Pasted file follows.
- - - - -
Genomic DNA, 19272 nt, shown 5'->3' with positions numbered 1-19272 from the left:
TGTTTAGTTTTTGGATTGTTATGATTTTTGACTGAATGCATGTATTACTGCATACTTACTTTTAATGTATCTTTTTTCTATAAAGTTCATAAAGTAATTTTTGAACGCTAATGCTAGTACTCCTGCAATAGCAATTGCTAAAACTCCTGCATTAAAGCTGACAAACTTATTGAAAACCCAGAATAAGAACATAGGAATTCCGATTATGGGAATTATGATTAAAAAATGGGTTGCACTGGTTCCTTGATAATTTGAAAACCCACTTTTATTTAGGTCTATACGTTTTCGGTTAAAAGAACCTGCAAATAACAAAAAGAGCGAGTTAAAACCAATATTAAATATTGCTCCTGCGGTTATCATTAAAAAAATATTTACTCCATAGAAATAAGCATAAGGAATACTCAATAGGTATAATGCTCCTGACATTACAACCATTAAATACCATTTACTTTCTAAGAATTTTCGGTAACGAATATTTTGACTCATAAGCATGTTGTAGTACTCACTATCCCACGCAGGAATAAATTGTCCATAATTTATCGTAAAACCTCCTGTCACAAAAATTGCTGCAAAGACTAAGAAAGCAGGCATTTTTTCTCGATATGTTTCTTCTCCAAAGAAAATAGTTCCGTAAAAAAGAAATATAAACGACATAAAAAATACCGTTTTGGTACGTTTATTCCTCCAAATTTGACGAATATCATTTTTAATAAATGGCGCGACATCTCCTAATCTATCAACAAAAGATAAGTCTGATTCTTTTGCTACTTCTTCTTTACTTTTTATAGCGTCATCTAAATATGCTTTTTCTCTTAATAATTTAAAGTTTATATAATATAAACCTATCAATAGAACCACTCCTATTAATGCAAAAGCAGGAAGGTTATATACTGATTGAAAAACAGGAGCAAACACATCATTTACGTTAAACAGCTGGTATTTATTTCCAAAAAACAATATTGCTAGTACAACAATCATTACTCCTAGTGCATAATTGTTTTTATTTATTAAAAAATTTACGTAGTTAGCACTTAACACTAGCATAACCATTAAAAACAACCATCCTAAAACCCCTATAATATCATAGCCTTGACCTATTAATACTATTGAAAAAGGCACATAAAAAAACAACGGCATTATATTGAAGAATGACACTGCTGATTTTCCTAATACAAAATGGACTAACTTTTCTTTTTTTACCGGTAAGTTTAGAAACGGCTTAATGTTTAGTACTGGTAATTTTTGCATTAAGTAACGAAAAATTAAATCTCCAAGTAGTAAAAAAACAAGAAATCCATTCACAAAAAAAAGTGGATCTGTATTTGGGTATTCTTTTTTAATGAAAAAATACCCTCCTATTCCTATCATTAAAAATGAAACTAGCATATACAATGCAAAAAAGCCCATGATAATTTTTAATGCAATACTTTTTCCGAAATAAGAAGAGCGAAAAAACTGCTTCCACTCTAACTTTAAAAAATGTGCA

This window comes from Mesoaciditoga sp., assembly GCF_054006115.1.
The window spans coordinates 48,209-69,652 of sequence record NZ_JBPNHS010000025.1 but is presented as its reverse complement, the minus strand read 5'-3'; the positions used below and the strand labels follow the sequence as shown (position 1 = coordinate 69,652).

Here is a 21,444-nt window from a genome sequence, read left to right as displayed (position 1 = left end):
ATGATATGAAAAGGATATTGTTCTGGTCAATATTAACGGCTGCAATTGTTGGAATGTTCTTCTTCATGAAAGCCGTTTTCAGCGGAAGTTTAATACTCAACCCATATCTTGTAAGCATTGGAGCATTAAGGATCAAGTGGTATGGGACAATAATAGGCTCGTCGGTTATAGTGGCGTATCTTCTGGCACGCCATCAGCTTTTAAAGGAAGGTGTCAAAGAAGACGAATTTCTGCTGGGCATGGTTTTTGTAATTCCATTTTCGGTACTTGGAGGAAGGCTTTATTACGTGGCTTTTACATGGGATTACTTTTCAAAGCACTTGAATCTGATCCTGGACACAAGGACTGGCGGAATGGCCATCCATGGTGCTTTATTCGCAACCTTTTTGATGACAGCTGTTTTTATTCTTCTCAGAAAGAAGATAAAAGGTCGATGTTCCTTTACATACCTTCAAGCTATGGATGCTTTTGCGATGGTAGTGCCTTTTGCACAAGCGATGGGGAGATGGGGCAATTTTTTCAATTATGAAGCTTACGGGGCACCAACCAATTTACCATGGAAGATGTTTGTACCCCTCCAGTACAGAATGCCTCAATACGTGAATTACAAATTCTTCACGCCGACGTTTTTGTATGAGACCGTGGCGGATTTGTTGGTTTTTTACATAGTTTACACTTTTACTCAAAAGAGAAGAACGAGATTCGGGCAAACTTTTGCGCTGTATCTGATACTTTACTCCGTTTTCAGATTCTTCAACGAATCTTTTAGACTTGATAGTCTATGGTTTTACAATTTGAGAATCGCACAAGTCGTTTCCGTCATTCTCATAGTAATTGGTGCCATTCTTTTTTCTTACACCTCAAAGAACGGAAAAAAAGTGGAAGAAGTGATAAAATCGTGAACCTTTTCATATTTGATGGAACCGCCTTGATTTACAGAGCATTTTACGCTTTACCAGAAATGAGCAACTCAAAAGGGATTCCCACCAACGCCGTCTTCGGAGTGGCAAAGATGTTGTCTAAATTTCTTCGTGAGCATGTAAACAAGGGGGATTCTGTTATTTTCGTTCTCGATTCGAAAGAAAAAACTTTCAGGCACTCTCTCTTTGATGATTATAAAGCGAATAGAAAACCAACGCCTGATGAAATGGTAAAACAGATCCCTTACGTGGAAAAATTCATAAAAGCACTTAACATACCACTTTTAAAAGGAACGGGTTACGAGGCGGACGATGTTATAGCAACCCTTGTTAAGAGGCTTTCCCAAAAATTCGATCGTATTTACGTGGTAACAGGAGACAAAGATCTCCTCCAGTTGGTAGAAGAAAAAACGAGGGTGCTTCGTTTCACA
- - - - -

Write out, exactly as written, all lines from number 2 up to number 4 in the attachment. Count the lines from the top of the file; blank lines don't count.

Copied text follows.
TGTTTAGTTTTTGGATTGTTATGATTTTTGACTGAATGCATGTATTACTGCATACTTACTTTTAATGTATCTTTTTTCTATAAAGTTCATAAAGTAATTTTTGAACGCTAATGCTAGTACTCCTGCAATAGCAATTGCTAAAACTCCTGCATTAAAGCTGACAAACTTATTGAAAACCCAGAATAAGAACATAGGAATTCCGATTATGGGAATTATGATTAAAAAATGGGTTGCACTGGTTCCTTGATAATTTGAAAACCCACTTTTATTTAGGTCTATACGTTTTCGGTTAAAAGAACCTGCAAATAACAAAAAGAGCGAGTTAAAACCAATATTAAATATTGCTCCTGCGGTTATCATTAAAAAAATATTTACTCCATAGAAATAAGCATAAGGAATACTCAATAGGTATAATGCTCCTGACATTACAACCATTAAATACCATTTACTTTCTAAGAATTTTCGGTAACGAATATTTTGACTCATAAGCATGTTGTAGTACTCACTATCCCACGCAGGAATAAATTGTCCATAATTTATCGTAAAACCTCCTGTCACAAAAATTGCTGCAAAGACTAAGAAAGCAGGCATTTTTTCTCGATATGTTTCTTCTCCAAAGAAAATAGTTCCGTAAAAAAGAAATATAAACGACATAAAAAATACCGTTTTGGTACGTTTATTCCTCCAAATTTGACGAATATCATTTTTAATAAATGGCGCGACATCTCCTAATCTATCAACAAAAGATAAGTCTGATTCTTTTGCTACTTCTTCTTTACTTTTTATAGCGTCATCTAAATATGCTTTTTCTCTTAATAATTTAAAGTTTATATAATATAAACCTATCAATAGAACCACTCCTATTAATGCAAAAGCAGGAAGGTTATATACTGATTGAAAAACAGGAGCAAACACATCATTTACGTTAAACAGCTGGTATTTATTTCCAAAAAACAATATTGCTAGTACAACAATCATTACTCCTAGTGCATAATTGTTTTTATTTATTAAAAAATTTACGTAGTTAGCACTTAACACTAGCATAACCATTAAAAACAACCATCCTAAAACCCCTATAATATCATAGCCTTGACCTATTAATACTATTGAAAAAGGCACATAAAAAAACAACGGCATTATATTGAAGAATGACACTGCTGATTTTCCTAATACAAAATGGACTAACTTTTCTTTTTTTACCGGTAAGTTTAGAAACGGCTTAATGTTTAGTACTGGTAATTTTTGCATTAAGTAACGAAAAATTAAATCTCCAAGTAGTAAAAAAACAAGAAATCCATTCACAAAAAAAAGTGGATCTGTATTTGGGTATTCTTTTTTAATGAAAAAATACCCTCCTATTCCTATCATTAAAAATGAAACTAGCATATACAATGCAAAAAAGCCCATGATAATTTTTAATGCAATACTTTTTCCGAAATAAGAAGAGCGAAAAAACTGCTTCCACTCTAACTTTAAAAAATGTGCA

This window comes from Mesoaciditoga sp., assembly GCF_054006115.1.
The window spans coordinates 48,209-69,652 of sequence record NZ_JBPNHS010000025.1 but is presented as its reverse complement, the minus strand read 5'-3'; the positions used below and the strand labels follow the sequence as shown (position 1 = coordinate 69,652).